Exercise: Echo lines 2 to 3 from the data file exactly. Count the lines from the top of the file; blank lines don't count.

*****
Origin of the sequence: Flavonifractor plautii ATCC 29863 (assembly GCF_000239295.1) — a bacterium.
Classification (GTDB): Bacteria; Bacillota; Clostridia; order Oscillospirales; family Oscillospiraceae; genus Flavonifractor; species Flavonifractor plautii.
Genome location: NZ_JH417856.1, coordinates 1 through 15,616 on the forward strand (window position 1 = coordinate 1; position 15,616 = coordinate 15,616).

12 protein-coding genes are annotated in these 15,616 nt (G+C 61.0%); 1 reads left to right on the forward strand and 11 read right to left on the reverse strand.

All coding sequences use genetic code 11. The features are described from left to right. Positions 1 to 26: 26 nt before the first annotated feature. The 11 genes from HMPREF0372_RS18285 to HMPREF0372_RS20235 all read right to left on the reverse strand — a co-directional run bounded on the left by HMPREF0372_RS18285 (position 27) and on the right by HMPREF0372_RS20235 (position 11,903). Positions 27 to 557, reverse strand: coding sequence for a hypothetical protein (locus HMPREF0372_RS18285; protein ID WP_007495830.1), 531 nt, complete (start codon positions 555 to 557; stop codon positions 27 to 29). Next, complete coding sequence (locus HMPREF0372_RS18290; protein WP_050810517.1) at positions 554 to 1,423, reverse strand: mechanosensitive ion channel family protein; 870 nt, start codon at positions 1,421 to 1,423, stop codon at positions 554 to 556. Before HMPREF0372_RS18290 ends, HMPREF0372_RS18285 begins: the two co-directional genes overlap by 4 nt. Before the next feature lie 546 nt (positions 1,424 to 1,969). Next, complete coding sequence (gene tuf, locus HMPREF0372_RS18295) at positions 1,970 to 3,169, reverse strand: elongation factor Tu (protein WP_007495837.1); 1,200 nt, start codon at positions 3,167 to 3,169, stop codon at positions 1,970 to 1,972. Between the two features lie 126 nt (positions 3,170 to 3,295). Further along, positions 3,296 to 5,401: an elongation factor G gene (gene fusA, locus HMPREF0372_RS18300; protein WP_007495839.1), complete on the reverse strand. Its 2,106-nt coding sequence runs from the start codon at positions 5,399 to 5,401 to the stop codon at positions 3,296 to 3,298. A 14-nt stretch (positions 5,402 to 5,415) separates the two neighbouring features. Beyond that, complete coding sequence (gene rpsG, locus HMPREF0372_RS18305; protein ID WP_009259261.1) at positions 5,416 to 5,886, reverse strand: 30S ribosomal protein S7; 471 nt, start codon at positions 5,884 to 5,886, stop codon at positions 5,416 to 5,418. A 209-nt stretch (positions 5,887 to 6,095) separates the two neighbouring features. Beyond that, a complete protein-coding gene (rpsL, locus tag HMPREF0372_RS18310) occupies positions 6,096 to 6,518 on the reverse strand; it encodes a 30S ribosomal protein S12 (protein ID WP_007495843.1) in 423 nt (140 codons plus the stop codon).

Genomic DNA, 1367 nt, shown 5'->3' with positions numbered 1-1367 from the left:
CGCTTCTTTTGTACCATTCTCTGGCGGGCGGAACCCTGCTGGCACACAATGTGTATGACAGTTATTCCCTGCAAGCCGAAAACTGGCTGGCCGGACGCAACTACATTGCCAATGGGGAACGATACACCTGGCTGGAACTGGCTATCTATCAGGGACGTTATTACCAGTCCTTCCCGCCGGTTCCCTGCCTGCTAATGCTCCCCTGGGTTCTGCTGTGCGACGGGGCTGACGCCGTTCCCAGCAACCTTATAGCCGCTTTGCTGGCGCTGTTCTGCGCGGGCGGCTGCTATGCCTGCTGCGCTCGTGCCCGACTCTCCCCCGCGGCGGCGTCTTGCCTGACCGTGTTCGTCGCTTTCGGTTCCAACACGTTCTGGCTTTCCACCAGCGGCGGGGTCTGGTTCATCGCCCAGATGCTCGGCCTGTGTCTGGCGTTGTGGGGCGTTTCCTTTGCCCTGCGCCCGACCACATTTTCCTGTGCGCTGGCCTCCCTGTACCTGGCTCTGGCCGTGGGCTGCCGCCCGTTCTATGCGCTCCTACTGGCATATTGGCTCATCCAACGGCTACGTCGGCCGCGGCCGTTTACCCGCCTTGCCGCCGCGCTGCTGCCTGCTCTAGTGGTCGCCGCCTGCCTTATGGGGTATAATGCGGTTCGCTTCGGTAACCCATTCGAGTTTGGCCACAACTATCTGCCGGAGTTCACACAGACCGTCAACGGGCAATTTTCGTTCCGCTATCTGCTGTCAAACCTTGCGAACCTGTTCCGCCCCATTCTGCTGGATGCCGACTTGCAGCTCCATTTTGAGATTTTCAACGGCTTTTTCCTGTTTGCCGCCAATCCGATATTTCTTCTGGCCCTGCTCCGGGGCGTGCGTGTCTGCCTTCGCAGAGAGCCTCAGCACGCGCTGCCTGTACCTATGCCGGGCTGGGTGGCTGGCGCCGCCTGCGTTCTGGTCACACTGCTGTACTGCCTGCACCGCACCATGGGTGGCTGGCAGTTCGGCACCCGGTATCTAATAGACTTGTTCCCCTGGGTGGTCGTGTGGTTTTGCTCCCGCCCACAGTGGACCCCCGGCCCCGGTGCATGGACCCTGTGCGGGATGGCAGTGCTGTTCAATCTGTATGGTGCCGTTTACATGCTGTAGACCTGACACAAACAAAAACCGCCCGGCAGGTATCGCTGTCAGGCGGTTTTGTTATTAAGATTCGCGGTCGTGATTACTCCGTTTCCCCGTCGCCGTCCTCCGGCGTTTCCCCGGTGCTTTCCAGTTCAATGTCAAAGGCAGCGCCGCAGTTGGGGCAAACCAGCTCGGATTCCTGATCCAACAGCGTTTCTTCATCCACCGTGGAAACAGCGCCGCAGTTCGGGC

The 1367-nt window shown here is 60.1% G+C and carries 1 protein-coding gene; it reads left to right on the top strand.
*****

Classification (GTDB): Bacteria; Bacillota; Clostridia; order Oscillospirales; family Oscillospiraceae; genus Flavonifractor; species Flavonifractor plautii.
Genome location: NZ_JH417856.1, coordinates 1 through 15,616 on the forward strand (window position 1 = coordinate 1; position 15,616 = coordinate 15,616).